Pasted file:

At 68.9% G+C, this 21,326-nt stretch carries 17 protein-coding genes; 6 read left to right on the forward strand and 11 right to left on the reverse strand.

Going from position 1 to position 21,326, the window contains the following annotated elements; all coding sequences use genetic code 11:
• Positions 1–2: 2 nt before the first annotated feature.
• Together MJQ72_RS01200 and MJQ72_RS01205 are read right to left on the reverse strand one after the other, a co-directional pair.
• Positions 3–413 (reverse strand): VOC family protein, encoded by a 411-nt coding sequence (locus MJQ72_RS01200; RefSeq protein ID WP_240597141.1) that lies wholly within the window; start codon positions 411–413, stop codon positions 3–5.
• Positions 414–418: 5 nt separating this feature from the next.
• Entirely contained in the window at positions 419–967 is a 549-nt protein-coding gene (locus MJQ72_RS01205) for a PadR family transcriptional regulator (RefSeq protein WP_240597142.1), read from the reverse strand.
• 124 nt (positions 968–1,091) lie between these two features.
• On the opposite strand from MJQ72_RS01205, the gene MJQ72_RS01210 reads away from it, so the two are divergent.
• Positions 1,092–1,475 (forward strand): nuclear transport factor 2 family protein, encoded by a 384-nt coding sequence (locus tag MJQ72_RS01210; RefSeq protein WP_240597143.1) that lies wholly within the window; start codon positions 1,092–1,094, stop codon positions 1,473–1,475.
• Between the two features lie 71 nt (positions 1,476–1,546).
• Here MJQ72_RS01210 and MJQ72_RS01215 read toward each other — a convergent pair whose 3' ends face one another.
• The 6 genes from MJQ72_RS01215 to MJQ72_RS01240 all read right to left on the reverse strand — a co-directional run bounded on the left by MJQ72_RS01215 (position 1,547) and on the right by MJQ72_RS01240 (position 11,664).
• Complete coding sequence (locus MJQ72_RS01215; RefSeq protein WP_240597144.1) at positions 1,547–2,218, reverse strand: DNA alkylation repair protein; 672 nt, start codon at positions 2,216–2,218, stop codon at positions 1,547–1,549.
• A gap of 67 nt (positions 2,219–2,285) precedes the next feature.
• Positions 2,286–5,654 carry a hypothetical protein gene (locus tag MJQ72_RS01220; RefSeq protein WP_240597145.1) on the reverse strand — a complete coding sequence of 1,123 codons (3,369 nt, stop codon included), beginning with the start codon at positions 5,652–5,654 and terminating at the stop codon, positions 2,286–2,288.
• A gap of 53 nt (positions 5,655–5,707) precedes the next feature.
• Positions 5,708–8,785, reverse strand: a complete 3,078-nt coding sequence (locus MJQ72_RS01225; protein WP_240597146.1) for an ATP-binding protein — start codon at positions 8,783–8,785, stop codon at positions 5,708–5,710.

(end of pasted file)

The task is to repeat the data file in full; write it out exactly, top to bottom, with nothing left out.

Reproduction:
At 68.9% G+C, this 21,326-nt stretch carries 17 protein-coding genes; 6 read left to right on the forward strand and 11 right to left on the reverse strand.

Going from position 1 to position 21,326, the window contains the following annotated elements; all coding sequences use genetic code 11:
• Positions 1–2: 2 nt before the first annotated feature.
• Together MJQ72_RS01200 and MJQ72_RS01205 are read right to left on the reverse strand one after the other, a co-directional pair.
• Positions 3–413 (reverse strand): VOC family protein, encoded by a 411-nt coding sequence (locus MJQ72_RS01200; RefSeq protein ID WP_240597141.1) that lies wholly within the window; start codon positions 411–413, stop codon positions 3–5.
• Positions 414–418: 5 nt separating this feature from the next.
• Entirely contained in the window at positions 419–967 is a 549-nt protein-coding gene (locus MJQ72_RS01205) for a PadR family transcriptional regulator (RefSeq protein WP_240597142.1), read from the reverse strand.
• 124 nt (positions 968–1,091) lie between these two features.
• On the opposite strand from MJQ72_RS01205, the gene MJQ72_RS01210 reads away from it, so the two are divergent.
• Positions 1,092–1,475 (forward strand): nuclear transport factor 2 family protein, encoded by a 384-nt coding sequence (locus tag MJQ72_RS01210; RefSeq protein WP_240597143.1) that lies wholly within the window; start codon positions 1,092–1,094, stop codon positions 1,473–1,475.
• Between the two features lie 71 nt (positions 1,476–1,546).
• Here MJQ72_RS01210 and MJQ72_RS01215 read toward each other — a convergent pair whose 3' ends face one another.
• The 6 genes from MJQ72_RS01215 to MJQ72_RS01240 all read right to left on the reverse strand — a co-directional run bounded on the left by MJQ72_RS01215 (position 1,547) and on the right by MJQ72_RS01240 (position 11,664).
• Complete coding sequence (locus MJQ72_RS01215; RefSeq protein WP_240597144.1) at positions 1,547–2,218, reverse strand: DNA alkylation repair protein; 672 nt, start codon at positions 2,216–2,218, stop codon at positions 1,547–1,549.
• A gap of 67 nt (positions 2,219–2,285) precedes the next feature.
• Positions 2,286–5,654 carry a hypothetical protein gene (locus tag MJQ72_RS01220; RefSeq protein WP_240597145.1) on the reverse strand — a complete coding sequence of 1,123 codons (3,369 nt, stop codon included), beginning with the start codon at positions 5,652–5,654 and terminating at the stop codon, positions 2,286–2,288.
• A gap of 53 nt (positions 5,655–5,707) precedes the next feature.
• Positions 5,708–8,785, reverse strand: a complete 3,078-nt coding sequence (locus MJQ72_RS01225; protein WP_240597146.1) for an ATP-binding protein — start codon at positions 8,783–8,785, stop codon at positions 5,708–5,710.